Remember those purple bracelets? The ones put out by the Complaint Free World folks (curse their feeble grasp of grammar) and worn by my family in our quest to go 21 days without complaining? (See Complaints Happen and A Hyphen-Free World.)
Well I am still wearing my bracelet. As is my husband. Daughter, meanwhile, powered through in a mere eight weeks and received accolades at church as the only kid from her class who finished the program.
I go a few days at a time—my record is eight—and then succumb to ingrained habit and have to switch the grape jelly-colored band to the other wrist and start over.
At first I was very conscientious about watching my language and tendency to complain, but lately had been getting lackadaisical. Wearing it has definitely curbed my tendency towards full-blown rants, but with my diligence slipping I was starting to let some slide without really examining what was going on. As Roo protested one morning to Kanga when confronted that he'd been coughing and therefore needed to stay home, “It was a biscuit cough. Not one you tell about.”
They’re just “biscuit complaints,” I tell myself. Not ones you tell about. To really do this exercise right, I should let go of all complaints spoken out loud. I still complain plenty in my head—I’m not going for sainthood here. But sometimes it’s not so much what I say as what I add to it—the complaint accessories, so to speak. That’s where a bit of self-knowledge comes in handy. If I’m honest, I know when I’m really complaining and when I’m in biscuit territory.
A typical example happened on Daughter’s first day of Junior Lifeguard camp. I have a confession to make: I am chronically late. It’s a bad habit that I haven’t made effort enough to break. I really did not want to drop her off late for the first day of camp, but somehow I still left barely enough time to get to the beach.
As I pull into the parking lot my heart sinks as I see the minivans and beach beaters circling the rows like vultures. I feel myself wanting to start a major rant: “Oh great, where the hell are we supposed to park? Why was traffic so bad? I can’t believe I still left late! Argh!” But I stop short. Even though I’m not consciously thinking about the bracelet, my months of practicing must be doing some good, because I hold my tongue—for a while.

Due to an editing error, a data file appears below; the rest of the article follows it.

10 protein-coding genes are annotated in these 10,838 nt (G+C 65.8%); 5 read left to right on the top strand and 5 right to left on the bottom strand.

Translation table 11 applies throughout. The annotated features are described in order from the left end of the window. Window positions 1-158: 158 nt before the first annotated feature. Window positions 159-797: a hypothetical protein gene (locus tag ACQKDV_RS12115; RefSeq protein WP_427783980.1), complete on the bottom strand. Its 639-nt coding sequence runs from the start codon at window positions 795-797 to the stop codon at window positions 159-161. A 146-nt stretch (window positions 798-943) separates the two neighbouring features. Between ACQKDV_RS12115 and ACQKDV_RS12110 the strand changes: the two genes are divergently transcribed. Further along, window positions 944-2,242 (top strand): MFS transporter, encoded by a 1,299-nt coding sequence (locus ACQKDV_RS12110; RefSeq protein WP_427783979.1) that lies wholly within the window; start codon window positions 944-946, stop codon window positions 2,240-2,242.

Then I just can’t help it. “We were here last week and there was plenty of parking!” I huff indignantly as we head out to take our chances on the surface streets. The words are pretty innocuous, but my whiny tone definitely marks this as a complaint. “This is not what I was expecting!” comes next, in a panicky voice more suitable for bad medical results than a parking dilemma. If I wasn’t so preoccupied with finding a spot I would find it pretty amusing watching my struggle to keep my self-talk out of the bracelet-switching zone.
Two blocks away I find a spot that is not perfect, but good enough. The nose of my Nissan is poking well past the curve of the corner curb, which is probably not 100% legal, but I rationalize that a ticket would be worth it at this point.
We power walk in our flip-flops to the beach and locate the hordes of black bathing-suited kids and red-suited lifeguards. I accost a buff, blonde, bushy-haired specimen in red shorts and dark glasses. “I’m sorry we’re late—parking was (I refrain from saying ‘a bitch,’ although it would be my penchant) — crazy.” (Aside: how genuine do we want to be in front of our kids regarding swearing?)
“No problem,” he says. “It happens a lot.” He directs her where to go and she trots over to her group. Crisis averted. We’re not actually as late as I had feared, and she hasn’t missed anything too important.
If I had left with plenty of time to spare and been late due to something unforeseen, I would have remained much calmer. But the nagging thought that I might have prevented the situation by leaving the house when I intended was what really bugged me. Accessorize a few harmless words with a dash of perfectionism and what have you got? A complaint.
So I switched wrists. And started over. I’m getting good at that.